At the opening of the Ullens contemporary art gallery in Beijing in November that year, a crowd bedecked in furs and diamonds jetted in to dine on foie gras in an East German-built former armaments factory. The next day, I went to talk to former workers from the factory, now elderly and living in squalid, soon-to-be demolished housing blocks. "My generation worked hard, but we believed that the government would look after us for life," one old man told me. Instead, he was facing forced eviction and his former workplace had been transformed into a chic location for art parties.

It was still less understandable that pop music, with its anti-Establishment history, did not do better in resisting the lure of the dollar. Where was the equivalent of rock'n'roll, punk or rave for the boom generation? Blingtastic hip-hop has ruled the charts. Music festivals have attracted corporate sponsors, erected security fences to keep the liggers out and raised ticket prices. There was an unpleasant racist undercurrent to the protests about the choice of Jay-Z to headline last year's Glastonbury, but seeing him rap about bucks and bitches on the Pyramid Stage was another era-defining moment, a determined refutation of everything the festival had once stood for. Fittingly, he chose to project Damien Hirst's diamond skull as his backdrop.

There have been structural challenges for musicians: in the age of multi-channels and a vast, ever-shifting sea of internet sites, it has been difficult for new movements - and there have been a few interesting and rebellious ones, such as grime and dubstep - to attract a mass following without serious commercial backing. Perhaps the illusion of wealth has also undermined any mass appetite for more challenging fare, in which case there is hope that the next few years of economic austerity will bring a creative renaissance.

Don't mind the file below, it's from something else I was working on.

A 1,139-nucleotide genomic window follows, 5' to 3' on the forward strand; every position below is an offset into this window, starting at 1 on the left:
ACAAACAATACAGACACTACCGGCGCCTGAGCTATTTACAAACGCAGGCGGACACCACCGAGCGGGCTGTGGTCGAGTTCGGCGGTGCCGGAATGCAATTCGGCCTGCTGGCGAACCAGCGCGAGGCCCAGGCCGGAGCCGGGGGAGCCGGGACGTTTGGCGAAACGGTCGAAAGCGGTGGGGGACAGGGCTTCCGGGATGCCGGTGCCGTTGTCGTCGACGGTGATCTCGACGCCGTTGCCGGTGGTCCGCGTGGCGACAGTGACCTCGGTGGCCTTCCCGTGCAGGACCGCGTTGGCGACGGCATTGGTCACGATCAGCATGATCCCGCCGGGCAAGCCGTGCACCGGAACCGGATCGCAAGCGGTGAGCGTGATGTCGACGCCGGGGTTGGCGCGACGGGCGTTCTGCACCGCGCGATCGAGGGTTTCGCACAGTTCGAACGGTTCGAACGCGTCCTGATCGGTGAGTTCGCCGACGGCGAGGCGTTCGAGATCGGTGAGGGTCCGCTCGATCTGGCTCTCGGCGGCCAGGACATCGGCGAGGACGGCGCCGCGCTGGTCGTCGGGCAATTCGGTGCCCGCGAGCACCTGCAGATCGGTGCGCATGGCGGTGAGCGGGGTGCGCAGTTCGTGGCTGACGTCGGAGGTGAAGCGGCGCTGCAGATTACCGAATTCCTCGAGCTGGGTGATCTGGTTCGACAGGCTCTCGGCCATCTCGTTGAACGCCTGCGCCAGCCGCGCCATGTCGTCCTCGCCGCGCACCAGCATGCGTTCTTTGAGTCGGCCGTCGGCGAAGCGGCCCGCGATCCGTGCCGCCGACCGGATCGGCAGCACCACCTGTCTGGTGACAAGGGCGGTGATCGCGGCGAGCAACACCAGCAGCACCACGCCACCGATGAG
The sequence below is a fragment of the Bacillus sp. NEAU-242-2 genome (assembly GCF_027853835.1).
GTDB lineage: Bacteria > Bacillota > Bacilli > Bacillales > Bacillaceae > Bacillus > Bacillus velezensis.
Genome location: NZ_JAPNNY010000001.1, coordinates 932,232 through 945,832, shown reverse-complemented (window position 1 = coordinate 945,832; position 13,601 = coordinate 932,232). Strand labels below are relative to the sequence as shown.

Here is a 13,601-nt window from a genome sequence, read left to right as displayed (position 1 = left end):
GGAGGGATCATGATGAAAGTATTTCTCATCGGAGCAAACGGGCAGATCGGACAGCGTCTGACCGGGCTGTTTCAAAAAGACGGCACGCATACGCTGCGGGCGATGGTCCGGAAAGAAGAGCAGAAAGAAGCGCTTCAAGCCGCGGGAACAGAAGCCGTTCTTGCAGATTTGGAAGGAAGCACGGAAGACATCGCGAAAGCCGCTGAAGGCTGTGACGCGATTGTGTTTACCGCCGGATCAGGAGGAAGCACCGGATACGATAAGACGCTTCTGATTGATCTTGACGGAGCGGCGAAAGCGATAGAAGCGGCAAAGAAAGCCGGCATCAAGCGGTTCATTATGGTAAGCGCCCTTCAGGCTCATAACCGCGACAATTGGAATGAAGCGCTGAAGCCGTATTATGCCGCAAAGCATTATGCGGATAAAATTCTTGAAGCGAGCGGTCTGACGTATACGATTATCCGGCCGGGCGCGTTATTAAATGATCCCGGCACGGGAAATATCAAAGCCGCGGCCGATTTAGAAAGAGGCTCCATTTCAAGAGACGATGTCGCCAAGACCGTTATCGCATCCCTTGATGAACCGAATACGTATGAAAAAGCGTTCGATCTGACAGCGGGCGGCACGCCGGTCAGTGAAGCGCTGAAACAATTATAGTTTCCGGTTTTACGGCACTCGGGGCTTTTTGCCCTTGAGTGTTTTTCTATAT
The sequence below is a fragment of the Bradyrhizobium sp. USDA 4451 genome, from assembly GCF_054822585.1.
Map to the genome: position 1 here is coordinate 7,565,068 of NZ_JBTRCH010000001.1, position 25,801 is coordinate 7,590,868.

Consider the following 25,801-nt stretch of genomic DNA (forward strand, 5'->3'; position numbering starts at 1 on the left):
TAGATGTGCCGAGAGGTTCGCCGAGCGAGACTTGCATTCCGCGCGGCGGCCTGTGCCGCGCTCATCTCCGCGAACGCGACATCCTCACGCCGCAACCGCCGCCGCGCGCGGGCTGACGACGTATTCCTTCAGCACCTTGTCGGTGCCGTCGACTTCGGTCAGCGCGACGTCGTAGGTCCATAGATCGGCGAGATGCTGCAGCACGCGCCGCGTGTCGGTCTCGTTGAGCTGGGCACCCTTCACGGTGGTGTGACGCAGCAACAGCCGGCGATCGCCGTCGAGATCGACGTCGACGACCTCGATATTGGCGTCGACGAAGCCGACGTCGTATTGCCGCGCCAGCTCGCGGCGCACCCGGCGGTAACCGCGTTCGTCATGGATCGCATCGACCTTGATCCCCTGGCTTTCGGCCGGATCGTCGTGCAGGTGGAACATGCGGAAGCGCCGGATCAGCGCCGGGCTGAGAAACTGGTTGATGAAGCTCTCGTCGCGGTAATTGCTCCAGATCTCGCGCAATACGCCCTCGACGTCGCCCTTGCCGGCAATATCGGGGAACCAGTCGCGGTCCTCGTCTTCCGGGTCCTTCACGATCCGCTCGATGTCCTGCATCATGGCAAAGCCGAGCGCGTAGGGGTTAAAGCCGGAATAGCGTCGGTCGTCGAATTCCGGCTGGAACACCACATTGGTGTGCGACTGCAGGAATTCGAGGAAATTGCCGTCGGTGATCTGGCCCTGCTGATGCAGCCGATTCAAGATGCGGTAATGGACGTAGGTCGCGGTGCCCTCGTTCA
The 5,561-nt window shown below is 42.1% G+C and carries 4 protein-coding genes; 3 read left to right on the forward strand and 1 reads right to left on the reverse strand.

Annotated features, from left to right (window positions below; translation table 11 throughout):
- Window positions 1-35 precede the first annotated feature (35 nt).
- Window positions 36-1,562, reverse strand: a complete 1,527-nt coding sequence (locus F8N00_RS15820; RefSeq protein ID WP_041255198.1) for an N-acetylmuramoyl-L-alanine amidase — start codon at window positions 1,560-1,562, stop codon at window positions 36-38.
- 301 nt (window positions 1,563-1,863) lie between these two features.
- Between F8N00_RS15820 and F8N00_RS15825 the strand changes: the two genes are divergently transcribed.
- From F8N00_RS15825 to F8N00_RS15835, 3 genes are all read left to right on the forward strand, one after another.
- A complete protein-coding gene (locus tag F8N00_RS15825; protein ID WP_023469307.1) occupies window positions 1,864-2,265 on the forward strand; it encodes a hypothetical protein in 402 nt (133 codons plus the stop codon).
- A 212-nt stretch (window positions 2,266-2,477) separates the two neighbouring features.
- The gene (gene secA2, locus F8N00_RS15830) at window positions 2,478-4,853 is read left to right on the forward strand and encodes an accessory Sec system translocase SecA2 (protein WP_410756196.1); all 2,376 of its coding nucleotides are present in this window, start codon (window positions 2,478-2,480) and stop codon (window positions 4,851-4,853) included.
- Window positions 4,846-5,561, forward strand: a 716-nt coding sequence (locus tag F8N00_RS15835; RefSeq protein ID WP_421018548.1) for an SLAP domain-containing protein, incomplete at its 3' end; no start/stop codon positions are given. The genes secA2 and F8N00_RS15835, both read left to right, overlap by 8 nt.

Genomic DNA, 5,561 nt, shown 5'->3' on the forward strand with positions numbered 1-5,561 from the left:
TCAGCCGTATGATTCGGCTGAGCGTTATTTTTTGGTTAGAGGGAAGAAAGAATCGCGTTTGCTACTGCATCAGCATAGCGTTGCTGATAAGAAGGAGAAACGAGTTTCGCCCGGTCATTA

My prize for artist of the era goes, I'm afraid, to Damien Hirst: the diamond skull seems more iconic and prescient with each passing day. At the other end of the spectrum, Banksy managed for a while to challenge the art market from the outside, creating works that were accessible to all and, supposedly, unsaleable - but the market got him in the end. His dealer, Steve Lazarides, told me ruefully in an interview of his failed attempts to hold down the prices of Banksy's work. "Well," he said, "communism was a great idea and that didn't work, either."

The glittering prizes have not, after all, made it an easy time to be an artist.

Alice O'Keeffe is an award-winning journalist and former arts editor of the New Statesman. She now works as a freelance writer and looks after two young children. You can find her on Twitter as @AliceOKeeffe.

This article first appeared in the 16 February 2009 issue of the New Statesman, The New Depression

Jeremy Corbyn. Photo: Getty
Show Hide image

Lexit: the EU is a neoliberal project, so let's do something different when we leave it

Brexit affords the British left a historic opportunity for a decisive break with EU market liberalism.

The Brexit vote to leave the European Union has many parents, but "Lexit" – the argument for exiting the EU from the left – remains an orphan. A third of Labour voters backed Leave, but they did so without any significant leadership from the Labour Party. Left-of-centre votes proved decisive in determining the outcome of a referendum that was otherwise framed, shaped, and presented almost exclusively by the right. A proper left discussion of the issues has been, if not entirely absent, then decidedly marginal – part of a more general malaise when it comes to developing left alternatives that has begun to be corrected only recently, under Jeremy Corbyn and John McDonnell.